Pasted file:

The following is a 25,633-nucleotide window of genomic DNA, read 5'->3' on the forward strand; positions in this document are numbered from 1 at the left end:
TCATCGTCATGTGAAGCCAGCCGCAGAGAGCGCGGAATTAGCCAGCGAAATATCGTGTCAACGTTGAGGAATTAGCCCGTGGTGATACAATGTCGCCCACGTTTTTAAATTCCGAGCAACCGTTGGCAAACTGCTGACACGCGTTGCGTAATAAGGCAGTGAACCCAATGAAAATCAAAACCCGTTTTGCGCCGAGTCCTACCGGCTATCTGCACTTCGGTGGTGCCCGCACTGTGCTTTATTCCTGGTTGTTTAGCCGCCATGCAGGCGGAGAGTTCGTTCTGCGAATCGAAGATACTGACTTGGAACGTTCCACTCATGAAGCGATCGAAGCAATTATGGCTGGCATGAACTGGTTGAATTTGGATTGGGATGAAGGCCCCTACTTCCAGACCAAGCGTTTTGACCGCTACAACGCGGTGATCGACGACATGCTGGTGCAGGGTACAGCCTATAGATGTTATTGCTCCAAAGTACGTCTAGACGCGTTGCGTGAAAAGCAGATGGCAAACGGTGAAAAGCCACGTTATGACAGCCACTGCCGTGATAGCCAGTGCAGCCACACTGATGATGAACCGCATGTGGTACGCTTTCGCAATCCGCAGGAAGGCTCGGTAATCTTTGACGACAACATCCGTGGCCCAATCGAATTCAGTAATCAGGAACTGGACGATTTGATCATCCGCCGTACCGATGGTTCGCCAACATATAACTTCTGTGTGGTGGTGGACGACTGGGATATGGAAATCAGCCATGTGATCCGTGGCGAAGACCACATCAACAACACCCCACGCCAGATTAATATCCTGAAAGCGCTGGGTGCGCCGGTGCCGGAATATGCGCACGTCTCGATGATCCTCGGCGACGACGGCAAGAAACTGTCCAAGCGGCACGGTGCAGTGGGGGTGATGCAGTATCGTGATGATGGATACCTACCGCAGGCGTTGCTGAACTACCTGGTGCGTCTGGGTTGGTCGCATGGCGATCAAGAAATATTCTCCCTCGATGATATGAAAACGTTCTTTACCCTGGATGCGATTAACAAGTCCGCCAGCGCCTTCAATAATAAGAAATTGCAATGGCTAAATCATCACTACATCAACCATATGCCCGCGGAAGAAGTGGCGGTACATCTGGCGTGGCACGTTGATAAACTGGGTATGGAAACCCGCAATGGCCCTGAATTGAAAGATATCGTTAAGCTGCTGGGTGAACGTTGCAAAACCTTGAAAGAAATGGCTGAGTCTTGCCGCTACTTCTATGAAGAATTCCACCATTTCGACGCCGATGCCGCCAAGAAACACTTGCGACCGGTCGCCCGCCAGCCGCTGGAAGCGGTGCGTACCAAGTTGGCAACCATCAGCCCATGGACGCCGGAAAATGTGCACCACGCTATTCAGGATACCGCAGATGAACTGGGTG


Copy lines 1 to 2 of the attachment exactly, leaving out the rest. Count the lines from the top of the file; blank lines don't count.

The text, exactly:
The following is a 25,633-nucleotide window of genomic DNA, read 5'->3' on the forward strand; positions in this document are numbered from 1 at the left end:
TCATCGTCATGTGAAGCCAGCCGCAGAGAGCGCGGAATTAGCCAGCGAAATATCGTGTCAACGTTGAGGAATTAGCCCGTGGTGATACAATGTCGCCCACGTTTTTAAATTCCGAGCAACCGTTGGCAAACTGCTGACACGCGTTGCGTAATAAGGCAGTGAACCCAATGAAAATCAAAACCCGTTTTGCGCCGAGTCCTACCGGCTATCTGCACTTCGGTGGTGCCCGCACTGTGCTTTATTCCTGGTTGTTTAGCCGCCATGCAGGCGGAGAGTTCGTTCTGCGAATCGAAGATACTGACTTGGAACGTTCCACTCATGAAGCGATCGAAGCAATTATGGCTGGCATGAACTGGTTGAATTTGGATTGGGATGAAGGCCCCTACTTCCAGACCAAGCGTTTTGACCGCTACAACGCGGTGATCGACGACATGCTGGTGCAGGGTACAGCCTATAGATGTTATTGCTCCAAAGTACGTCTAGACGCGTTGCGTGAAAAGCAGATGGCAAACGGTGAAAAGCCACGTTATGACAGCCACTGCCGTGATAGCCAGTGCAGCCACACTGATGATGAACCGCATGTGGTACGCTTTCGCAATCCGCAGGAAGGCTCGGTAATCTTTGACGACAACATCCGTGGCCCAATCGAATTCAGTAATCAGGAACTGGACGATTTGATCATCCGCCGTACCGATGGTTCGCCAACATATAACTTCTGTGTGGTGGTGGACGACTGGGATATGGAAATCAGCCATGTGATCCGTGGCGAAGACCACATCAACAACACCCCACGCCAGATTAATATCCTGAAAGCGCTGGGTGCGCCGGTGCCGGAATATGCGCACGTCTCGATGATCCTCGGCGACGACGGCAAGAAACTGTCCAAGCGGCACGGTGCAGTGGGGGTGATGCAGTATCGTGATGATGGATACCTACCGCAGGCGTTGCTGAACTACCTGGTGCGTCTGGGTTGGTCGCATGGCGATCAAGAAATATTCTCCCTCGATGATATGAAAACGTTCTTTACCCTGGATGCGATTAACAAGTCCGCCAGCGCCTTCAATAATAAGAAATTGCAATGGCTAAATCATCACTACATCAACCATATGCCCGCGGAAGAAGTGGCGGTACATCTGGCGTGGCACGTTGATAAACTGGGTATGGAAACCCGCAATGGCCCTGAATTGAAAGATATCGTTAAGCTGCTGGGTGAACGTTGCAAAACCTTGAAAGAAATGGCTGAGTCTTGCCGCTACTTCTATGAAGAATTCCACCATTTCGACGCCGATGCCGCCAAGAAACACTTGCGACCGGTCGCCCGCCAGCCGCTGGAAGCGGTGCGTACCAAGTTGGCAACCATCAGCCCATGGACGCCGGAAAATGTGCACCACGCTATTCAGGATACCGCAGATGAACTGGGTG